Ten subscription website publishing posts for developing profitable websites in 2015 and beyond
If you publish any type of periodical, then you’re no stranger to subscription websites. This year we published more than fifty posts about subscription website publishing. Below, you’ll find the ten read most by our web visitors and email subscribers.
For many years, our subscription website publishing posts have been the most popular players on our website. In fact, many of the Gold Members we work with today, started by reading the first post in this list. Enjoy!
Choosing your content focus is a business-critical decision, as the focus you choose pretty much dictates your chances of success with a subscription website. However, more serious than the focus of a subscription website is the business model. Not considering the subscription website business model is a major mistake some publishers make. We’re currently researching an update to this very instrumental post for a comprehensive update of Subscription Website Publishing in Q2 of 2015. Look out for it!
An Urchin Traffic Monitor (UTM) code is the way that businesses track sales from their origination point (like a tweet, email or a brochure) down the funnel to their conversion page. Every audience development campaign is packed with UTM codes to see which campaigns perform best. In Google Analytics, these codes can be tracked under the general “Traffic Sources” area just like any other source. How are you tracking your content?
In this subscription website model, members (subscribers) register and pay to access information that is organized by topic or to research information and find answers to a question. Are you using a Membership as part of your business model?
Users of membership websites are looking for other people: Some are looking for dates, such as at Match.com, and others are looking for employers, as at The Ladders. Membership sites are about connecting people to people in a value transaction, and they work best when there are repeated transactions – if you’re single, you’ll be looking for many dates in order to find Mr. or Ms. Right. Here are three membership website ideas we like – can you add any more?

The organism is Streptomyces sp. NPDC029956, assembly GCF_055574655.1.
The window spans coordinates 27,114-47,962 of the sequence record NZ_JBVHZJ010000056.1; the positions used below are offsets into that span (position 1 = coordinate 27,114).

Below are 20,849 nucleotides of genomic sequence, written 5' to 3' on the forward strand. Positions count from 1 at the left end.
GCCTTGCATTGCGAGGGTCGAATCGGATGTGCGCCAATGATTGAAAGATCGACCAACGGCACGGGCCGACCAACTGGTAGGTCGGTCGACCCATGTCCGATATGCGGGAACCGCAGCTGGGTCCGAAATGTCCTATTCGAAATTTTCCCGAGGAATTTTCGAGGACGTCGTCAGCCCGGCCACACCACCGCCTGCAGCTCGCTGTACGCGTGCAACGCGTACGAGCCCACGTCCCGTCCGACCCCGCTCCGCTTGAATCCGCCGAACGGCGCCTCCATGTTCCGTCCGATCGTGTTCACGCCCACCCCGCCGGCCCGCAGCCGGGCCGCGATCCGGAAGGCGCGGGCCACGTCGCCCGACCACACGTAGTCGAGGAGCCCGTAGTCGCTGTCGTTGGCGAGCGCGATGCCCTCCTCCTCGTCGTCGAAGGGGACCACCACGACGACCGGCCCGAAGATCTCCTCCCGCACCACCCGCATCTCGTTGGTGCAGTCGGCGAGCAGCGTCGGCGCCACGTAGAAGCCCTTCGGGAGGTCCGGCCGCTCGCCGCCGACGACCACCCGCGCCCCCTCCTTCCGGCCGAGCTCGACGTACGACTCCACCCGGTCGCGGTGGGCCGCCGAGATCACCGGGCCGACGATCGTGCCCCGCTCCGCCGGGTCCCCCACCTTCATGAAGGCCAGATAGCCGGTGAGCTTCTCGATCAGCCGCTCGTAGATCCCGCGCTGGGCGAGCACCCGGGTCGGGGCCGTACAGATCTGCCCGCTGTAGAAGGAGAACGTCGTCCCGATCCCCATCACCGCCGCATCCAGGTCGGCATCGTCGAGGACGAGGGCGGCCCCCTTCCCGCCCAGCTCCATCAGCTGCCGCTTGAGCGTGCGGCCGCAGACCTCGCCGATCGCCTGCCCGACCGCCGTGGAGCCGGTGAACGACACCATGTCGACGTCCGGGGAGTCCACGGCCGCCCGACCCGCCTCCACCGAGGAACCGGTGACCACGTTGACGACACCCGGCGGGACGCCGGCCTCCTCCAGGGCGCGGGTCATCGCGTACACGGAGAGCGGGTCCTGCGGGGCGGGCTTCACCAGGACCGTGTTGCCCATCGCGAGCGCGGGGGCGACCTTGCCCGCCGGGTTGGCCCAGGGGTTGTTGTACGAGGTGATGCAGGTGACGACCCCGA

The goal of a membership website is to acquire and retain members. After all, membership websites generate the majority of their revenues from user access fees. The business model is similar to a print newsletter or magazine that accepts little or no advertising, relying primarily on user support. What other characteristics can you find in common?
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A recent Digiday story on publishers’ new approach to site redesign reveals that in place of the customary massive overhauls every few years, magazines are now outfitting their portals with infrastructure enabling periodic tweaks and tune-ups rather than part-and-parcel transformations. The realization that redesigns are capable of doing more harm than good has fueled this change in thinking. What fonts work best for you? Which ones do you like on websites, and which do you dislike?
If you want to know why your website is, or is not performing, start conducting usability studies. A/B tests are great for content, but when it comes to seeing how users engage with your website, online heatmap tracking tools can make all the difference. What A/B and heatmap tests have you performed with surprising results?
The first thing you need in order to create great landing pages is a basic understanding of the types of landing page templates used by publishers. With that in mind, your odds of increasing landing page conversion rates will definitely improve. How many of these landing pages do you use?
Print periodicals in the US have traditionally used the phrase nameplate to describe the top of their front page, which includes the publications logo. Masthead has traditionally referred to a listing of staff and ownership on an interior page in the US. International publications often use the phrase masthead to describe what publishers in the US call their nameplate. Web designers have taken a more basic approach in many cases by simply referring to the top of the webpage as the website header. What do you call them?
You know the importance of landing pages, but it’s completely possible you don’t know how important your vanity URLs are. Vanity URLs that are too long, don’t make sense, or are hard to read can actually turn someone away, rather than attracting them to your site. Do you have any vanity URL tips to add?
Do you have a favorite subscription website publishing post? Let us know in the comments!